However, when Twitter updated its Developer Policy last year, it did ask developers to indicate in their account profile or bio whether the account was a bot, what the account is and who’s behind it. These account labels would allow developers an easier way to comply with that policy rather than having to handwrite this information in their bio.
Twitter tells TechCrunch that based on what it learns during this experiment, it may decide to make adopting the label a requirement for all developers who run automated accounts in the future, once it becomes broadly available.
To be clear, Twitter doesn’t have any problem with those who run good bots, as it understands how automation can allow accounts to update people with helpful, relevant or, sometimes, just fun information. The company even celebrated a few of its favorite bots when announcing today’s developer news, including the public service account @earthquakesSF; a bot offering COVID-19 updates, @vax_progress; a bot that offers an ongoing breakdown of the last 100 bills introduced in Congress, @last100bills; an accessibility-focused bot, @AltTxtReminder; and others that just add value in their own way, like @met_drawings, which shares public domain works from The Met’s Drawings & Prints department, or the goofy @EmojiMashupBot, among others.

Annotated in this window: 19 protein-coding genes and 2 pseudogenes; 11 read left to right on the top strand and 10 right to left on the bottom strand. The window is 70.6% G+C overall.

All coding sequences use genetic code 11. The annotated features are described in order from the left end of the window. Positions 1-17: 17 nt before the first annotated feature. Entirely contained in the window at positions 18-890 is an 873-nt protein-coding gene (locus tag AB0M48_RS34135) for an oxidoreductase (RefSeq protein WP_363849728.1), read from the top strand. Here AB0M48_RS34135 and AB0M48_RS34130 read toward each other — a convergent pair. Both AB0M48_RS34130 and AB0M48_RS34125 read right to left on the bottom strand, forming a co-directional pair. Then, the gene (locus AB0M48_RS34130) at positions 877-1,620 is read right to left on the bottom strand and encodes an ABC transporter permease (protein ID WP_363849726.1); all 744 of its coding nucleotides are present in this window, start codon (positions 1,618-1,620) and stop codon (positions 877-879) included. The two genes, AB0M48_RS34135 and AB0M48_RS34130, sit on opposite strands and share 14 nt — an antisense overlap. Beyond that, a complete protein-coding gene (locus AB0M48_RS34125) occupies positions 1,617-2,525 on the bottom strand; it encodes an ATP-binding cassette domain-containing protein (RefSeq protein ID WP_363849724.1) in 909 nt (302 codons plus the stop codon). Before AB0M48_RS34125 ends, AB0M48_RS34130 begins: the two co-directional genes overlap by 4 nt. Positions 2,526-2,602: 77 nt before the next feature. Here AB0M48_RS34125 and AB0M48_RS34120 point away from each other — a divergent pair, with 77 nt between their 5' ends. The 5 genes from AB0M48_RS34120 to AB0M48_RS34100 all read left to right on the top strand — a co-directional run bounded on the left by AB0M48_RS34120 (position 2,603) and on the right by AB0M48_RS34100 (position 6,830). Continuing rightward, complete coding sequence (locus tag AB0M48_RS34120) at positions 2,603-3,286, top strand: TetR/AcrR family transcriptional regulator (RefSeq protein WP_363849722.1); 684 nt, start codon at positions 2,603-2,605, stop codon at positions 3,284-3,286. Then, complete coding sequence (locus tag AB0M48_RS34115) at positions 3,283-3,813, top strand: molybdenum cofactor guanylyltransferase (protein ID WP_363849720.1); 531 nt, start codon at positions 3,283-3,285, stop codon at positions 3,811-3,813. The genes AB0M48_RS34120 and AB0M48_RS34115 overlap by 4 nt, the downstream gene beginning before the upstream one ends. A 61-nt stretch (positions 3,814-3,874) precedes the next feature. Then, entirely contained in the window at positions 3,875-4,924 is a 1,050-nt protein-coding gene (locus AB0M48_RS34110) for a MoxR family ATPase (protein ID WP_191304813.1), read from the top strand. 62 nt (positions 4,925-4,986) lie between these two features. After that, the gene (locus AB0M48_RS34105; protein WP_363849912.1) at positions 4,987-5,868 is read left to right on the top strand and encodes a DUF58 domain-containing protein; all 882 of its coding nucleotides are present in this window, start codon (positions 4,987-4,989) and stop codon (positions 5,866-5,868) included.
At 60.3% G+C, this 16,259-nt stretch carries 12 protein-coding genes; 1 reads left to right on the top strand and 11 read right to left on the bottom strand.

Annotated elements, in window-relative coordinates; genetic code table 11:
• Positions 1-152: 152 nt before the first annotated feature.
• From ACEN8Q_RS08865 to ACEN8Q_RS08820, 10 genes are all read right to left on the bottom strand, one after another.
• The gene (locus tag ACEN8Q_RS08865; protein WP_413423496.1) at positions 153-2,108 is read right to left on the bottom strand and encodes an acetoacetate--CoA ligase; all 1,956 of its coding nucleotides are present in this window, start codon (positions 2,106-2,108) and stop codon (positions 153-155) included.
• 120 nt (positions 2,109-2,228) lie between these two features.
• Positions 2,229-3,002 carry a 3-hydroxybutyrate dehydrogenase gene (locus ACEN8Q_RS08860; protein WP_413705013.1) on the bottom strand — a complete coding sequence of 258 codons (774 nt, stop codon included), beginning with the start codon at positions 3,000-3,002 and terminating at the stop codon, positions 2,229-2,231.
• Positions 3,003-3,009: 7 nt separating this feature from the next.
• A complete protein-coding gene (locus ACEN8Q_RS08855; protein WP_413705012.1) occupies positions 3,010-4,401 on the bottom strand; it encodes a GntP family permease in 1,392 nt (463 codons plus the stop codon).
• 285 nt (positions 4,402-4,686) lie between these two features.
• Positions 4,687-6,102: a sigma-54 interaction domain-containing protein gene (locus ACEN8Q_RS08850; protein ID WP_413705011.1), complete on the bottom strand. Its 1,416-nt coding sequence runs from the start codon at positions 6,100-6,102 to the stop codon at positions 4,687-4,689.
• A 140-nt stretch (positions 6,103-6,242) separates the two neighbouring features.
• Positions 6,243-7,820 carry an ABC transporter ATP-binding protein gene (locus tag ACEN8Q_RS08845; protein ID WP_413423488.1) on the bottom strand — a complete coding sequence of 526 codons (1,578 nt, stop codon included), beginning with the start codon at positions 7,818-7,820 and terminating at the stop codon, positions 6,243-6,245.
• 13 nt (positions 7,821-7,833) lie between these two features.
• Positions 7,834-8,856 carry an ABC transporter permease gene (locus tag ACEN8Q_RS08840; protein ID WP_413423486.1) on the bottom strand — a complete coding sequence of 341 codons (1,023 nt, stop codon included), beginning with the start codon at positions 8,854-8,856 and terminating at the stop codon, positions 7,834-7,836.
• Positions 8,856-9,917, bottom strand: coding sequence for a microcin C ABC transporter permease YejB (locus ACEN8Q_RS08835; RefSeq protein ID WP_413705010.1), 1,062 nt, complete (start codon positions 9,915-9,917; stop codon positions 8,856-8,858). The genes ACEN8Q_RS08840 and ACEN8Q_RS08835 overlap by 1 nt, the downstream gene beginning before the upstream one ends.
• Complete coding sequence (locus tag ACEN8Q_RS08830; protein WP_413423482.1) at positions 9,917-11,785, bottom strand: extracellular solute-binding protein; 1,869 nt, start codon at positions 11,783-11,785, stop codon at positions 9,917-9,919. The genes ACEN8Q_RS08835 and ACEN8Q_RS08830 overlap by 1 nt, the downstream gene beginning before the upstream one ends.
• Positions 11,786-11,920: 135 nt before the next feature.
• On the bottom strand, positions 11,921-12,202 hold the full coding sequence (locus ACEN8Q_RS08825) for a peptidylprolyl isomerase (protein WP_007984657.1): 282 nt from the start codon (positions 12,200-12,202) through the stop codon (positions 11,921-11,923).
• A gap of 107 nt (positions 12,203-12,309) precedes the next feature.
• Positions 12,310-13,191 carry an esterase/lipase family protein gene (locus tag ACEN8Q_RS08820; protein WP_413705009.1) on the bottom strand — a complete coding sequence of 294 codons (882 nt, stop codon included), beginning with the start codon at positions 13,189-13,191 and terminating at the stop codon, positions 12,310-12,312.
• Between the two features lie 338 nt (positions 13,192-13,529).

All these will be a part of the initial test group.
Twitter is also less concerned with how consumers may use automation to update their own accounts, perhaps by using third-party tools like IFTTT to post links or other content.